“It’s not a kennel, it’s doggy daycare, where it’s analogous to taking your child to daycare,” Ehlen says.
There are a handful of franchisors backed by private equity in this sector including Dogtopia, which Ehlen says is one of the larger companies with at least 200 franchisees and more in the pipeline. An investment vehicle formed by the New York-based private-equity firm Red Barn Equity Partners with funding from institutions and family offices made a major investment in 2020 in the company, which offers daycare, boarding, and spa facilities, according to a news release.
Pet grooming is another area that’s prime for investment. Ehlen says he takes his own dog to a groomer who keeps track of appointments on a paper calendar. “It’s impossible to get a hold of her, impossible to schedule,” he says.
“A vast majority of the market continues to exist in that state in 2023,” Ehlen says. “You’re finally starting to see folks realise that this is a huge market, it’s a non-discretionary market, it’s going to be around forever. It’s just in desperate need of investment, of capital, of innovation.”
The ‘Pet’ Play in Food
The importance of pets to the economy is evident within the four major consumer products companies—Mars, Nestlé, Post Holdings, and General Mills. All include pet foods among their brands; Post, in fact, made a push into the business in February by purchasing Nature’s Way and Rachael Ray Nutrish, among other more standard pet food brands, from J.M. Smucker Co. for $1.2 billion.
For an investor interested in the growth of premium natural pet food, the only pure public-market play is Freshpet, based in Secaucus, N.J., DePree says.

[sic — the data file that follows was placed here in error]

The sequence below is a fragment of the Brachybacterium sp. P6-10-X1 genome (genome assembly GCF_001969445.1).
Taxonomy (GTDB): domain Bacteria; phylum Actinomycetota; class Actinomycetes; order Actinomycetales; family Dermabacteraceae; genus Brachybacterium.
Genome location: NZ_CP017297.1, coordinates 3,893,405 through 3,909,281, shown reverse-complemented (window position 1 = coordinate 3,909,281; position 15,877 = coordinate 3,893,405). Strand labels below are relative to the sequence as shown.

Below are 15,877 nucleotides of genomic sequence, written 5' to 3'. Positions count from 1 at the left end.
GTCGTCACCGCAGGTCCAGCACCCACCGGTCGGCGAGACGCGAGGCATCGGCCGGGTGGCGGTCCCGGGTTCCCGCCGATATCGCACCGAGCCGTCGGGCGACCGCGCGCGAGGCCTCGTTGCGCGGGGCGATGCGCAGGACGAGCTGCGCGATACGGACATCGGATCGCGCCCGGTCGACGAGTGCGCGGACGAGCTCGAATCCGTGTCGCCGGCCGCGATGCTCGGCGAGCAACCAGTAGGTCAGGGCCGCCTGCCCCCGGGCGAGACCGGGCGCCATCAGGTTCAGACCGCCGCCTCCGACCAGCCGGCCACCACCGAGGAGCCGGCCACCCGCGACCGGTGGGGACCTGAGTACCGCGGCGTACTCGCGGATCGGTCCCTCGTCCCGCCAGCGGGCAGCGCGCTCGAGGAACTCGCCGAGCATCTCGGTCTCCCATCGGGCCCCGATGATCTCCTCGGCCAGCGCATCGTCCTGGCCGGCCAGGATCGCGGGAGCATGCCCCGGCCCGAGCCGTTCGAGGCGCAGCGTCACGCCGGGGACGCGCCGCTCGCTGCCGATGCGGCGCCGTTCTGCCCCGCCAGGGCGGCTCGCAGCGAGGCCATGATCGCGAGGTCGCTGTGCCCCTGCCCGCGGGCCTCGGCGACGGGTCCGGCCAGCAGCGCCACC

While bigger companies have grabbed more market share, independent, private companies are “still the birthplace of new brands, new innovation, and that could be coming from either new companies or new product lines,” he says. “When the category validates itself or the scale hits, then you may see one of the bigger players jump in through an acquisition.”
Independent companies in the natural pet food space include the Farmer’s Dog, based in New York, which is backed by venture capital, according to Pitchbook. Denver-based Alphia, a pet food co-manufacturer that supplies other companies, was bought late last month by PAI Partners, a private-equity firm, from another PE firm, J.H. Whitney, according to a news release.
In March, the specialty pet food brand Natural Balance, announced it would merge with Canidae, which makes premium sustainable pet food, a news release said.
Before the stock market became more volatile last year, there was a “big queue of folks circling the wagons,” DePree says. Considering that the large consumer products companies are still trying to figure out how to grow this market, “over the next 18, 24 months, you’ll see some more stories become public.” For now, he says, “the demand for ways to play ‘pet’ outstrips the supply.”
The Internet-of-Things for Dogs
Pets aren’t exempt from humans’ obsession with tech, either. The latest pet-tech trends range from fitness trackers to food-monitoring devices that not only monitor how much and when your pet is eating, but also automatically order more food when you’re running low, DePree says.